# Reference request: a formula for the prime-counting function

Let $$\pi(n)$$ denote the prime counting function, which returns the number of primes less than or equal to $$n$$. When one asks WolframAlpha for $$\pi(10,000)$$ (or any suitably small number), it displays the result, along with several formulas it uses to calculate this result. The final listed formula caught my eye - WolframAlpha claims that $$\pi(n) = -\sum_{k=1}^{\log_2(n)}\mu(k)\sum_{l=2}^{\lfloor \sqrt[k]{n} \rfloor} \left\lfloor \frac{\sqrt[k]{n}}{l}\right\rfloor \mu(l)\Omega(l)$$ where $$\mu(k)$$ is the Mobius function and $$\Omega(l)$$ is the function that gives the number of prime factors counting multiplicities in $$l$$.

Question: Does this formula have a name? Where is it's correctness proven? Alternatively, I'd be interested in a proof of it's correctness.

• Looks like it tries to build the legendre formula in a highly inneficient way. Interesting formula, I'll dig into it as soon as I find some time. The values used to sum the thing reminds me of what I used for this mathoverflow.net/a/300060/118898 – Collag3n Nov 13 '18 at 8:51

I didn't find any references yet, but it looks very interesting. Instead of doing the usual inclusion/exclusion on composite numbers, it does inclusion/exclusion on prime powers.

$$\pi(n) = -\sum\limits_{k=1}^{\log_2(n)}\mu(k)\sum\limits_{l=2}^{\lfloor \sqrt[k]{n} \rfloor} \left\lfloor \frac{\sqrt[k]{n}}{l}\right\rfloor \mu(l)\Omega(l)$$

It starts with $$k=1$$, where we get the number of primes and primes powers less than $$n$$ or in other word: $$\pi(n)+\pi(\sqrt{n})+\pi(\sqrt{n})+\pi(\sqrt{n})+\pi(\sqrt{n})+...+\pi(\sqrt[\log_2(n)]{n})$$

With $$k=2$$ we start to remove power of primes that are multiple of $$2$$ ($$2^2,2^4,2^6,...,3^2,3^4,3^6,...$$)

With $$k=3$$ we start to remove power of primes that are multiple of $$3$$ ($$2^3,2^6,...,3^3,3^6,...$$)

With $$k=6$$ we start to add the power of primes that are multiple of $$6$$ and were removed twice above ($$2^6,...,,3^6,...$$)

In the end we are left with $$\pi(n)$$

Now, to show it, I think you can use some properties of the binomial coeficient.

Let's look at $$k=1$$ again:

$$-\sum\limits_{l=2}^{n} \left\lfloor \frac{n}{l}\right\rfloor \mu(l)\Omega(l)$$

without $$\Omega(l)$$ we have the classic inclusion/exclusion which remove composites counted multiple times:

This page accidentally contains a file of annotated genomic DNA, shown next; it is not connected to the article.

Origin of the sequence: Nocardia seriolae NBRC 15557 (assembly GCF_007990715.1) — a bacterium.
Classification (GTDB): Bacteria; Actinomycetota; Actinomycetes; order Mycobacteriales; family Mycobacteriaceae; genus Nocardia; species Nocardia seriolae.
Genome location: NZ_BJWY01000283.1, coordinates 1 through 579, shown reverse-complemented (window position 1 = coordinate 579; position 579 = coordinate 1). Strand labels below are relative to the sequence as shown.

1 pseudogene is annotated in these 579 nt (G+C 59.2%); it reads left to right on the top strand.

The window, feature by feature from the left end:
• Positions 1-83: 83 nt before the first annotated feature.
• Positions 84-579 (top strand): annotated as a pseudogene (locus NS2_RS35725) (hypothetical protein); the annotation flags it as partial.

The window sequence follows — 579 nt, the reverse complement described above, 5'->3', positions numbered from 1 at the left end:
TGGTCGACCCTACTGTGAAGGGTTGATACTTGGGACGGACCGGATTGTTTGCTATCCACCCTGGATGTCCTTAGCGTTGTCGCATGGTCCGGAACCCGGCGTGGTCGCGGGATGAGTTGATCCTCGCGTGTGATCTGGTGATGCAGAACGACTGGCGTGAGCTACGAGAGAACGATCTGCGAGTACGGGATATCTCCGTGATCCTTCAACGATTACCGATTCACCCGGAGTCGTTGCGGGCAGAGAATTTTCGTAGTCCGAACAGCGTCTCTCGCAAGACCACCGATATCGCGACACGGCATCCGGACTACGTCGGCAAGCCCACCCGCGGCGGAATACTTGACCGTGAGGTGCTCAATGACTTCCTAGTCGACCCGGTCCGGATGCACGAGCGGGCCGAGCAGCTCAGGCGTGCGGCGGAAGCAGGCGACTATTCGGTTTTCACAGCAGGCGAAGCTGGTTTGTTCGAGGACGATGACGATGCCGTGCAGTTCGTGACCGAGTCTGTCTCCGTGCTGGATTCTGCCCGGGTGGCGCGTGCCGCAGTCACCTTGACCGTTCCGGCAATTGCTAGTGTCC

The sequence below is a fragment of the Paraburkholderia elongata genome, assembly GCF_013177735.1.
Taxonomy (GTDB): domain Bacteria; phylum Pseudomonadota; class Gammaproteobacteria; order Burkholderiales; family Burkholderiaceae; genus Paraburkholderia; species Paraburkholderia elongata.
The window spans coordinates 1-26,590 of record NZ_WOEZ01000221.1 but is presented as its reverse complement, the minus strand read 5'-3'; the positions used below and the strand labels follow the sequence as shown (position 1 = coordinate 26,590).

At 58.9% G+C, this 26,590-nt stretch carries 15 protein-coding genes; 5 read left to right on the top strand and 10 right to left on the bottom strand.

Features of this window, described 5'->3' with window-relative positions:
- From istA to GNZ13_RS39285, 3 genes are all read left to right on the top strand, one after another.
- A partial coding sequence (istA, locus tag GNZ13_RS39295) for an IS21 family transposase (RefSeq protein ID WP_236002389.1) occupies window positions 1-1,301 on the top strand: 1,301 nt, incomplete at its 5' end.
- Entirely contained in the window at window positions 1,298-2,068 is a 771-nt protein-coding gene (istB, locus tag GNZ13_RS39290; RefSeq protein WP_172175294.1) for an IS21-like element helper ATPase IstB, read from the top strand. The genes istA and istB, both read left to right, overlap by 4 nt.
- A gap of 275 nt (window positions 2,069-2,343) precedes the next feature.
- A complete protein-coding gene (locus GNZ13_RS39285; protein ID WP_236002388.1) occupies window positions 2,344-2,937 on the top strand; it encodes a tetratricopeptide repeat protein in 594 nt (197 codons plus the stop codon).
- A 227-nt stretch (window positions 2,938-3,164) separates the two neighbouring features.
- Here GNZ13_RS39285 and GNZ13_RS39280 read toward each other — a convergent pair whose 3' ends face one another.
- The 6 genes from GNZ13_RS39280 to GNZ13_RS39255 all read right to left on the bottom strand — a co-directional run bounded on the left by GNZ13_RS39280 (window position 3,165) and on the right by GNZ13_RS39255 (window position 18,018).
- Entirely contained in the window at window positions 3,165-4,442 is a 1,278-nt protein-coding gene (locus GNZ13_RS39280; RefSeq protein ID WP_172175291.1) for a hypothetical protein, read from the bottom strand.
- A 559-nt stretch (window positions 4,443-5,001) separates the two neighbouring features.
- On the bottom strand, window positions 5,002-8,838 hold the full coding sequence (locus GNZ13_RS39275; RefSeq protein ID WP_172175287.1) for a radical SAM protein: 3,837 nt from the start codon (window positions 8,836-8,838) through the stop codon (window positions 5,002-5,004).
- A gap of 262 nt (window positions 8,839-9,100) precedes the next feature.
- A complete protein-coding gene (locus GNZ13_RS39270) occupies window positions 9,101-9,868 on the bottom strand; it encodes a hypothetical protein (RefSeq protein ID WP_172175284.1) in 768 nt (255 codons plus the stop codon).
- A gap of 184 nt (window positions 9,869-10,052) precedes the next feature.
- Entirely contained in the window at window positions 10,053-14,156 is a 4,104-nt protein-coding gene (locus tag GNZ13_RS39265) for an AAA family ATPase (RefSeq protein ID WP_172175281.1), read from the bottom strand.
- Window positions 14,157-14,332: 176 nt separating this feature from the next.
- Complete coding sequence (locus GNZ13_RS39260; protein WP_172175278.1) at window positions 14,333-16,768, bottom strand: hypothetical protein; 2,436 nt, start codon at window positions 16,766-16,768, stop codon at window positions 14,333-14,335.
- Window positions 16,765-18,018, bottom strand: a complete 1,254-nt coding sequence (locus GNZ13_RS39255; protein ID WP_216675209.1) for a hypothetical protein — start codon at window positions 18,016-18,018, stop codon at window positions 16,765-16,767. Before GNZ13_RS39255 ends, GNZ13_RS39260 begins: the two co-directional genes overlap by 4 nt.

$$-\sum\limits_{l=2}^{n} \left\lfloor \frac{n}{l}\right\rfloor \mu(l)=\sum\limits_{p_i<=n}\lfloor \frac{n}{p_i} \rfloor-\Sigma\Sigma\lfloor \frac{n}{p_i\cdot p_j} \rfloor+\Sigma\Sigma\Sigma\lfloor \frac{n}{p_i\cdot p_j\cdot p_k} \rfloor-...=(n-1)$$

e.g. $$210=2\cdot3\cdot5\cdot7$$ is counted in $$\lfloor \frac{n}{2} \rfloor$$, $$\lfloor \frac{n}{3} \rfloor$$, $$\lfloor \frac{n}{5} \rfloor$$, $$\lfloor \frac{n}{7} \rfloor$$, what is counted twice is removed with $$\lfloor \frac{n}{2\cdot3} \rfloor$$, $$\lfloor \frac{n}{2\cdot5} \rfloor$$,$$\lfloor \frac{n}{2\cdot7} \rfloor$$,$$\lfloor \frac{n}{3\cdot5} \rfloor$$,$$\lfloor \frac{n}{3\cdot7} \rfloor$$,$$\lfloor \frac{n}{5\cdot7} \rfloor$$, what was removed too much is added back in $$\lfloor \frac{n}{2\cdot3\cdot5} \rfloor$$,$$\lfloor \frac{n}{2\cdot3\cdot7} \rfloor$$,$$\lfloor \frac{n}{2\cdot5\cdot7} \rfloor$$, $$\lfloor \frac{n}{3\cdot5\cdot7} \rfloor$$, and finaly $$\lfloor \frac{n}{2\cdot3\cdot5\cdot7} \rfloor$$ is removed.

In other word, with composites appearing multiple times (here having 4 distinct prime factors), we only count one of them in the end: $$\binom{4}{1}-\binom{4}{2}+\binom{4}{3}-\binom{4}{4}=1$$

And this is a property of the binomial coeficients (here with $$m$$ distinct prime factors):

$$\sum\limits_{i=1}^{m}(-1)^{i+1}\binom{m}{i}=1$$

Now if you put back $$\Omega(l)$$, we have this: $$-\sum\limits_{l=2}^{n} \left\lfloor \frac{n}{l}\right\rfloor \mu(l)\Omega(l)=1\cdot\sum\limits_{p_i<=n}\lfloor \frac{n}{p_i} \rfloor-2\cdot\Sigma\Sigma\lfloor \frac{n}{p_i\cdot p_j} \rfloor+3\cdot\Sigma\Sigma\Sigma\lfloor \frac{n}{p_i\cdot p_j\cdot p_k} \rfloor-4\cdot...$$ Now what happens to the composite of our exemple above is this: $$1\cdot\binom{4}{1}-2\cdot\binom{4}{2}+3\cdot\binom{4}{3}-4\cdot\binom{4}{4}=0$$

And this is another property of the binomial coeficients:

$$\sum\limits_{i=1}^{m>1}(-1)^{i+1}\cdot i\cdot\binom{m}{i}=0$$ Note: for $$m=1$$ the above equation is equal to $$1$$.

What it means is that no composite are counted. Only numbers with 1 factor are (primes and prime powers).

For $$k>1$$ the resoning is probably the same, but I had not much time yet.

EDIT: Sorry for the late update, I couldn't look at it earlier. I guess that you already looked at it by now, but for thoose who didn't: It is indeed the same reasoning. for $$k=2$$, primes and prime powers are counted up to $$\sqrt{n}$$ which is a count of prime+prime powers squared, for $$k=3$$, primes+primes power cubes are counted, and so on....